2.2.1 The Host-to-Network Layer

As a Java programmer, you're fairly high up in the network food chain. A lot happens below your radar. In the standard reference model for IP-based Internets (the only kind of network Java really understands), the hidden parts of the network belong to the host-to-network layer (also known as the link layer, data link layer, or network interface layer). The host-to-network layer defines how a particular network interfacesuch as an Ethernet card or a PPP connectionsends IP datagrams over its physical connection to the local network and the world.

The part of the host-to-network layer made up of the hardware that connects different computers (wires, fiber optic cables, microwave relays, or smoke signals) is sometimes called the physical layer of the network. As a Java programmer, you don't need to worry about this layer unless something goes wrongthe plug falls out of the back of your computer, or someone drops a backhoe through the T-1 line between you and the rest of the world. In other words, Java never sees the physical layer.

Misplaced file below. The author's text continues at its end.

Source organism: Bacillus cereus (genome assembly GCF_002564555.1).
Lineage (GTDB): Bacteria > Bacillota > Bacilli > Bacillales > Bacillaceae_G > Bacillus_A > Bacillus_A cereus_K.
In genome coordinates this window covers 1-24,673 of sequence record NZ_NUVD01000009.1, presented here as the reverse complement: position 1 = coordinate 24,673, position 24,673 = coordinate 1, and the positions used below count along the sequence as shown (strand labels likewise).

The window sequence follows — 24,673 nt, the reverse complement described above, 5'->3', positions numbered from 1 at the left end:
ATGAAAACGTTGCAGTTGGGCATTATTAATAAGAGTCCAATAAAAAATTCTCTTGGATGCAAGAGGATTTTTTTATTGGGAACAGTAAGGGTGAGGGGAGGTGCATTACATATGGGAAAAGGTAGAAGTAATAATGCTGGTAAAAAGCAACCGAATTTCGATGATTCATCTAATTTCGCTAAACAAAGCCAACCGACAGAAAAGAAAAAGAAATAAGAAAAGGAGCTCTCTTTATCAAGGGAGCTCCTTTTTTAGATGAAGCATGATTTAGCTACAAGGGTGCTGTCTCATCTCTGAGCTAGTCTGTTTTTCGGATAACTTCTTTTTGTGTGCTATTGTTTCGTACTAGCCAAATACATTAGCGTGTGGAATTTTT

For computers to communicate with each other, it isn't sufficient to run wires between them and send electrical signals back and forth. The computers have to agree on certain standards for how those signals are interpreted. The first step is to determine how the packets of electricity or light or smoke map into bits and bytes of data. Since the physical layer is analog, and bits and bytes are digital, this process involves a digital-to-analog conversion on the sending end and an analog-to-digital conversion on the receiving end.

Since all real analog systems have noise, error correction and redundancy need to be built into the way data is translated into electricity. This is done in the data link layer. The most common data link layer is Ethernet. Other popular data link layers include TokenRing, PPP, and Wireless Ethernet (802.11). A specific data link layer requires specialized hardware. Ethernet cards won't communicate on a TokenRing network, for example. Special devices called gateways convert information from one type of data link layer, such as Ethernet, to another, such as TokenRing. As a Java programmer, the data link layer does not affect you directly. However, you can sometimes optimize the data you send in the application layer to match the native packet size of a particular data link layer, which can have some affect on performance. This is similar to matching disk reads and writes to the native block size of the disk. Whatever size you choose, the program will still run, but some sizes let the program run more efficiently than others, and which sizes these are can vary from one computer to the next .

2.2.2 The Internet Layer